The recent inauguration of the Museum of Community Heritage at Casa San Miguel—that haven for the arts in San Antonio, Zambales—turned out to be a celebration of Philippine music, dance, visual art, and even cuisine and eco-tourism.
The lord of the manor is eminent violinist Alfonso “Coke” Bolipata (firstname.lastname@example.org).
There was folk-dancing under the stars and the buffet table groaned with succulent Filipino dishes like sugpo, lechon, kangkong, adobong pusit, crispy pata, ensaladang talong, pako (salad), inihaw na isda, mango bibingka with chocolate dip, and so forth.
Also opening that day was a solo show, by young artist Jazel Kristin, of mixed-media works on wood, mini-sculptures playful and whimsical, of flora and fauna, still life, temples and innovative figures in gaudy, colorful costumes.
Bolipata and his young scholars held a concert of classical Filipino music: Molina’s “Hating Gabi,” Velez’s “Sa Kabukiran” and that favorite of choirs, “Sana’y Wala ng Wakas” by Willie Cruz.
During the concert, a large screen showed achingly beautiful World Heritage sites in the country: Tubbataha Reef in Palawan, baroque churches in Ilocos and Iloilo, Banaue Rice Terraces and Puerto Princesa Underground River. The soundtrack was music by Bolipata, with a triumphant choral ode in Tagalog.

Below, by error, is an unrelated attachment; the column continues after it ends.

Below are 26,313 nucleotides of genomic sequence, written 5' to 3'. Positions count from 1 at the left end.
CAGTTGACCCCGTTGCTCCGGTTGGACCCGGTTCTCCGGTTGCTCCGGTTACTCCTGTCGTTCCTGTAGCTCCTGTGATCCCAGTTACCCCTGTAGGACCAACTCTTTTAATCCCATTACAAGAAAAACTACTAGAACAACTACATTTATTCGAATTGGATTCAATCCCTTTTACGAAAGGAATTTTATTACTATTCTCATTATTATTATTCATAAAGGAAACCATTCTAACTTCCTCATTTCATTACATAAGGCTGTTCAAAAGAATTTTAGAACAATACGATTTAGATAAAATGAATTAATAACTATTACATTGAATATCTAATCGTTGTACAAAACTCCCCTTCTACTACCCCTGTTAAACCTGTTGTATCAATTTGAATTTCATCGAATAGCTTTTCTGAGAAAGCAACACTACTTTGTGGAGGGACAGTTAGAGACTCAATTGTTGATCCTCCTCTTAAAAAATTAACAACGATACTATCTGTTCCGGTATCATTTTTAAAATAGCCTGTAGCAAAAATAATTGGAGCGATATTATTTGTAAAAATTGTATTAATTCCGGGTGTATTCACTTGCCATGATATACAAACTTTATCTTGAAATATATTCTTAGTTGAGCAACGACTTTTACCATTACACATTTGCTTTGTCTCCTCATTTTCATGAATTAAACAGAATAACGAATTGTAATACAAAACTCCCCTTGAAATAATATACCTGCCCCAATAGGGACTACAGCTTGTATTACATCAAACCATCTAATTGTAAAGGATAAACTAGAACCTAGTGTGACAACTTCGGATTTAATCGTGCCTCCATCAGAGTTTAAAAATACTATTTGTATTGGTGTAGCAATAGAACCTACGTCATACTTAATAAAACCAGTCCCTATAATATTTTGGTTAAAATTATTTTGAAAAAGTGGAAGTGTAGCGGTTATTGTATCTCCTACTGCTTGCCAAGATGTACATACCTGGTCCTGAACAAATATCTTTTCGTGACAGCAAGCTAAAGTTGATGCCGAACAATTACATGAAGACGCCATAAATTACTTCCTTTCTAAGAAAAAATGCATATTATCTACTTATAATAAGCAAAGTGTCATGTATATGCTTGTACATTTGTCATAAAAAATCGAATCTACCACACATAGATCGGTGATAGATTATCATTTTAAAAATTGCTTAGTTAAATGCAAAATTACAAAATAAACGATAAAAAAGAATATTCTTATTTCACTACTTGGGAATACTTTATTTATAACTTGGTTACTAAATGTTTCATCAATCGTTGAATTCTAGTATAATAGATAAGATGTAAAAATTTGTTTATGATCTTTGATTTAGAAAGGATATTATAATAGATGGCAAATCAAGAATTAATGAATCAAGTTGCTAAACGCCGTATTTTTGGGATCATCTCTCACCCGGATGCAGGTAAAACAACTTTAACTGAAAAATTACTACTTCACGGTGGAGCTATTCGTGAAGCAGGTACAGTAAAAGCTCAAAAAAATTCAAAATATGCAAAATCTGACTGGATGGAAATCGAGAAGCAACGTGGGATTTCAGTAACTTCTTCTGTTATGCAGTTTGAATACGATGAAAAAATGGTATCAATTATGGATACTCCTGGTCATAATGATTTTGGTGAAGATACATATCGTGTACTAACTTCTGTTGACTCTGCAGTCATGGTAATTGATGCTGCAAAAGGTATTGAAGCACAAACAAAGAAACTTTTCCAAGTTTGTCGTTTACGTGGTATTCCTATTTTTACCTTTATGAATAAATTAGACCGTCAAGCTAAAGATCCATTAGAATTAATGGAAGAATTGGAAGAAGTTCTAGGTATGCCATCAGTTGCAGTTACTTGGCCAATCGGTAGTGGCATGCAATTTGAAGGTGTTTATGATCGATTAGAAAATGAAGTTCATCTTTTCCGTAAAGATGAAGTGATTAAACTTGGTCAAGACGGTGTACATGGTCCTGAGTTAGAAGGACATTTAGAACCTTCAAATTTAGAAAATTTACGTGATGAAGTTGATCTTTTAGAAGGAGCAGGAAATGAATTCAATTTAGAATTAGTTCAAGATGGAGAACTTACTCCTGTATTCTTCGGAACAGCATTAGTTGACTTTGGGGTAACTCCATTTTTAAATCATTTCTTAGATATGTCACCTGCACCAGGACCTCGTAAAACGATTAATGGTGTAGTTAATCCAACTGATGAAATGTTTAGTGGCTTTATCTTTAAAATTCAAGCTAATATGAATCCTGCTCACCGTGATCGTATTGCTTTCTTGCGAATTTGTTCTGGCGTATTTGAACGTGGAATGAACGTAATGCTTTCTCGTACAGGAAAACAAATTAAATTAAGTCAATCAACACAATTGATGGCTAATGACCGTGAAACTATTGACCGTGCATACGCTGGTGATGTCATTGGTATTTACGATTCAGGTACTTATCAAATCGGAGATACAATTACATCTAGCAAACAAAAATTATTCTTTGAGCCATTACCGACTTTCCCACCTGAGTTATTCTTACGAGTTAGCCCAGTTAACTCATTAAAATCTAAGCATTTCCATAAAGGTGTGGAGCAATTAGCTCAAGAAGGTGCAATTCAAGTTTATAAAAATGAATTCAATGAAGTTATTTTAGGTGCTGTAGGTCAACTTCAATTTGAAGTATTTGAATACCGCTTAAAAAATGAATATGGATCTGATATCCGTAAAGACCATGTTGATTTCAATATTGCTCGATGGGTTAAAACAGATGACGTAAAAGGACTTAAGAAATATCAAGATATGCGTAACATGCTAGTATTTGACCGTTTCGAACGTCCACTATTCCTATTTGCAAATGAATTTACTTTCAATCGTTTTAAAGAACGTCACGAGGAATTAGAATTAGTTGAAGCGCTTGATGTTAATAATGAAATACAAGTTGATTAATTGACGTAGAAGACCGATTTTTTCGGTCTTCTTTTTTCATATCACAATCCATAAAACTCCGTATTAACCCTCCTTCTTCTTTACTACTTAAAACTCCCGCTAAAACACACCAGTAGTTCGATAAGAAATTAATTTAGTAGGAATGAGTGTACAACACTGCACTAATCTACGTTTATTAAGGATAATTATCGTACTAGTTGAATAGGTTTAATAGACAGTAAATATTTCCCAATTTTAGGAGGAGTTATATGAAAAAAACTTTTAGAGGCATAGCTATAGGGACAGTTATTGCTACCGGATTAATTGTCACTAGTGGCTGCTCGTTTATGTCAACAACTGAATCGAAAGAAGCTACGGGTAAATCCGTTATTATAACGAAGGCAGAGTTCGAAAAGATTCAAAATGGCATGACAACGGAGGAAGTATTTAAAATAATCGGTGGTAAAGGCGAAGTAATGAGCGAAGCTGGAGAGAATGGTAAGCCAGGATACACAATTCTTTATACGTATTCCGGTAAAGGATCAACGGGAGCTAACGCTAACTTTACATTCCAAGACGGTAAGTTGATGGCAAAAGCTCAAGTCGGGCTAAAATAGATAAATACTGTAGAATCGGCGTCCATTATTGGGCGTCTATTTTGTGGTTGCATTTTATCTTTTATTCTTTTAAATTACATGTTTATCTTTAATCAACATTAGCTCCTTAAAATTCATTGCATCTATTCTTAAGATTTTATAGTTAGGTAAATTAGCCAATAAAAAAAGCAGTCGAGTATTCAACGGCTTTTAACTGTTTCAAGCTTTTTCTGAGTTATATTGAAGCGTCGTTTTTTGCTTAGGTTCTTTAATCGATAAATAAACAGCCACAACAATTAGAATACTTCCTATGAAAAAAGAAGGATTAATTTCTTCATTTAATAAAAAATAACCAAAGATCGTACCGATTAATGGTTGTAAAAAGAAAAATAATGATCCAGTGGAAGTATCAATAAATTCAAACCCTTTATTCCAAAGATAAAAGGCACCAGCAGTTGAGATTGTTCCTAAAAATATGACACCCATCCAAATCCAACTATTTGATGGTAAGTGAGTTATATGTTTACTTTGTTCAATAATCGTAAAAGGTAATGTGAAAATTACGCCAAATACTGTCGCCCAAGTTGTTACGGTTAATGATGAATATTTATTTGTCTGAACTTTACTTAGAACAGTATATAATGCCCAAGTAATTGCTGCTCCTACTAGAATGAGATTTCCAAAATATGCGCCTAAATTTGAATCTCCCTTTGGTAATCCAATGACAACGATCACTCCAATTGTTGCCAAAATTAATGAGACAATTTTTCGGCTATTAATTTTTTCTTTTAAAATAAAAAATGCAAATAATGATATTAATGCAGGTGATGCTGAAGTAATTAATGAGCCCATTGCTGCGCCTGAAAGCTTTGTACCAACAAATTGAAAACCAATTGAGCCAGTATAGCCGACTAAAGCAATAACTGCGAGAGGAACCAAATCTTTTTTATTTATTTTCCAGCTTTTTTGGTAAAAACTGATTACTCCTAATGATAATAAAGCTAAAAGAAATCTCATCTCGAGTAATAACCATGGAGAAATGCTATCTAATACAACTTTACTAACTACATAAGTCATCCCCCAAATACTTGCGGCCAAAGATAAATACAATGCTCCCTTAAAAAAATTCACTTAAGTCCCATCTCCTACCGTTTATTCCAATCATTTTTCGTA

One’s favorite art form (along with music, of course)—literature—was “represented” by a mini-library owned by Coke and the Bolipata family; and neatly arranged on one table were works by literary icons like Shakespeare, Dostoyevsky and Jane Austen.
There was mango wine—a product of Zambales—but this was only for the ribbon-cutting ceremonies and for the toasts of the VIP guests. But Inquirer photographer Jim Guiao Punzalan invoked the power of media and was given one, which was sweet and heady.
Another glass, please.
The Museo begins with a history of Zambales. We read the text and saw the displays: coral reefs (immersed aquarium-style); ceramics; fishing implements; a fisherman’s exhibit, “Lambat Buhay” (a tribute to the deep-sea fishing net); modules on the indigenous Aytas and on folk tales; and photos of coastal images.
Swirling above were mobile sculptures on painted plywood, a child’s delight, of a butanding (whale shark), a young fisherman on a boat with his catch and the young Maria Makiling.
The Museum of Community Heritage, still evolving, is a paean to Zambales and its history, indigenous peoples, fisherfolk and marine life. One’s immediate impression is that it is a museum mounted by young minds which will appeal to the young.